Cloud elasticity is key to meeting customer demands during pandemic
The coronavirus pandemic has had a huge impact on businesses, but while some enterprises see demand for their products and services drop dramatically, others observe a sharp rise.
This environment requires a much more elastic cloud infrastructure to keep up with these fluctuations, according to Corey Quinn (pictured), cloud economist at information technology consultancy firm The Duckbill Group.
“The more interesting expression of this is when companies see demand falling off a cliff as users are no longer using what they built out, but their infrastructure spending doesn’t change,” Quinn said. “That tells me that it is not a particularly elastic infrastructure.”
Quinn spoke with Stu Miniman, host of theCUBE, SiliconANGLE Media’s livestreaming studio, during the AWS Summit Online event. They discussed how the cloud should adapt to evolving customer demand, the way enterprises are responding to the new economic landscape and the need for companies to rethink their data strategy. (* Disclosure below.)
Considering the possibility of scaling down
The elasticity problem starts when applications are built. People always interpret elasticity as scaling up, rather than scaling down, according to Quinn. “Because the failure mode of not scaling up fast enough is you’re dropping customer requests on the floor, the failure mode of not scaling down fast enough just means you’re spending extra money,” he pointed out.
One example of a company that needs extensive cloud elasticity during the pandemic is Zoom Video Communications Inc., which has seen a significant increase in demand for its videoconferencing infrastructure as people need to work from home. Although it already has a relationship with AWS and Microsoft Corp.’s Azure, it also made an agreement with Oracle Corp.’s cloud.
“What they are doing is building, desperately trying to stay up under crushing unprecedented demand,” Quinn explained. “That is where the value is coming from right now with cloud’s elasticity. The fact that they’re working with every cloud provider shouldn’t come as a surprise.”
Delaying investments in new capabilities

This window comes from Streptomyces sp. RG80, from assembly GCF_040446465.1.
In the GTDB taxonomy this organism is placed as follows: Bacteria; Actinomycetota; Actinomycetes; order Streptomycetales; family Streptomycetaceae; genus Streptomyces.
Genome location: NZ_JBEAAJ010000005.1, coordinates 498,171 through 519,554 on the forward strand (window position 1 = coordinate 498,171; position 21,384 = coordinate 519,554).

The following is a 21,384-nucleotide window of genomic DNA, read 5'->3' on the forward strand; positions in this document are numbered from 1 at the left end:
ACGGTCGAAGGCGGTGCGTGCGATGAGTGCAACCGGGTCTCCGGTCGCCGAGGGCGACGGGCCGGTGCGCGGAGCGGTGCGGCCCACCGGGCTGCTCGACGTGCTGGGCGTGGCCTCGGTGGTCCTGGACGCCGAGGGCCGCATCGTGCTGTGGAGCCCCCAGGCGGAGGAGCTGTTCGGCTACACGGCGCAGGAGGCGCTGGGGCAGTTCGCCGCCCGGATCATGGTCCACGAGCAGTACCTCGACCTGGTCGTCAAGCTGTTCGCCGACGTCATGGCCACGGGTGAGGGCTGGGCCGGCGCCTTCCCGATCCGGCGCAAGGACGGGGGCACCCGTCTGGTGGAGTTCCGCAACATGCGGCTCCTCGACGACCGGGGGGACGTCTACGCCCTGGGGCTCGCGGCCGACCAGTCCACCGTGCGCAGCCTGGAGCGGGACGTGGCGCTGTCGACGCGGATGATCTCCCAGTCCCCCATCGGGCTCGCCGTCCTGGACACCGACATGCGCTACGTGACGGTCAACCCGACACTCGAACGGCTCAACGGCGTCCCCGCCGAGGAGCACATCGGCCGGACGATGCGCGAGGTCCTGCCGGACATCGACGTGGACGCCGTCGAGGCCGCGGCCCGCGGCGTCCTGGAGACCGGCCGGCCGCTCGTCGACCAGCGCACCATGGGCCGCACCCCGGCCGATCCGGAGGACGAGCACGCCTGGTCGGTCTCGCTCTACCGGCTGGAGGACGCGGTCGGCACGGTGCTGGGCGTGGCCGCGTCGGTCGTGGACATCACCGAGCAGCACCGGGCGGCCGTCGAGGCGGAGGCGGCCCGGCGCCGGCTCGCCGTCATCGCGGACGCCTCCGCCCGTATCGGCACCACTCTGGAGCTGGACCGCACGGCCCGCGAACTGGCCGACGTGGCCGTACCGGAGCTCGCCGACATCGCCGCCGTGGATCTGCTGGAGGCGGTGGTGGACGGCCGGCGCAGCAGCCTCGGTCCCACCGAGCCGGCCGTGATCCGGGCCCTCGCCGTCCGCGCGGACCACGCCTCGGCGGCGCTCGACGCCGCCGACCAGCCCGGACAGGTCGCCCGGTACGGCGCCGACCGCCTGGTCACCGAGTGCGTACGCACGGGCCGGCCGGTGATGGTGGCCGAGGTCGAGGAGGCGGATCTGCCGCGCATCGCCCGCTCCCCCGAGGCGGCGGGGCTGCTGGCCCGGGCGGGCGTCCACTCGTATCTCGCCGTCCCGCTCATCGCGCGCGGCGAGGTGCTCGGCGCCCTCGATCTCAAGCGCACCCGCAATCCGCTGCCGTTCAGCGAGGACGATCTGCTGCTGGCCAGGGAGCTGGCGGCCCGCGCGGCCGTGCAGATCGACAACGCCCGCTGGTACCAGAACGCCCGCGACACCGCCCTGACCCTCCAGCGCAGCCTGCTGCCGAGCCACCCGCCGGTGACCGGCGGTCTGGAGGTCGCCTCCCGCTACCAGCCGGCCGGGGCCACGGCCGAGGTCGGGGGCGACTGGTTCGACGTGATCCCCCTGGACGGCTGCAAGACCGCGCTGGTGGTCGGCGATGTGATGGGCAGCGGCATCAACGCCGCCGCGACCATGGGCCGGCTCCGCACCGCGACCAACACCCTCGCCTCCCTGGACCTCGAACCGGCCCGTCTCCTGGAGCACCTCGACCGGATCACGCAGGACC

In addition to dealing with fluctuations in demand, companies are now trying to adapt to a new way of operating, with the creation of online workforces and adjustment to the rapidly changing economic climate. Therefore, most enterprises are not making significant investments in new capabilities, according to Quinn.
“I do feel a bit of pity right now for a lot of product teams who’ve been working away on these things for months or years and now suddenly they’re releasing something into a time when people don’t care about it enough to invest the effort that it deserves,” he stated.
The crisis has also made it difficult to plan for the future. It becomes much more challenging to be able to adequately and intelligently address the long term when you don’t know what the week will look like week by week, Quinn added.
“If you’re looking at exploring something that isn’t going to pay dividends for 18 months, right now the biggest question everyone has is what is the long-term repercussion of this going to be? What is the world going to look like in three years?” he asked. “That’s where most of these planning horizons are stretching to.”
Companies should review data strategy
The need to review strategies and choose priorities in times of crisis should also be extended to data storage. Companies must rethink the amount of data they need before storing it, according to Quinn.
“I’ve been on cost optimization projects, where there’s an awful lot of data sitting there in that S3 bucket. Do you need it all? And I’m assured that yes, all of the sale transaction logs from 2012 are absolutely going to be a treasure trove of data just as soon as they figure out what to do with it,” he said. “And they are spending large piles of money on this.”
In addition to spending money, companies are at risk of having regulatory problems while maintaining large amounts of data as regulation continues to expand, Quinn pointed out.
“Data can become a toxic asset in any respect, but there’s this belief of never throwing anything away. That’s not really ideal,” he said. “Part of the value of a sane data-management strategy is making sure that you can remove all of the stuff that you don’t absolutely need.”
Here’s the complete video interview, part of SiliconANGLE’s and theCUBE’s coverage of the AWS Summit Online event. (* Disclosure: TheCUBE is a paid media partner for the AWS Summit Online event. Neither Amazon Web Services, the sponsor for theCUBE’s event coverage, nor other sponsors have editorial control over content on theCUBE or SiliconANGLE.)
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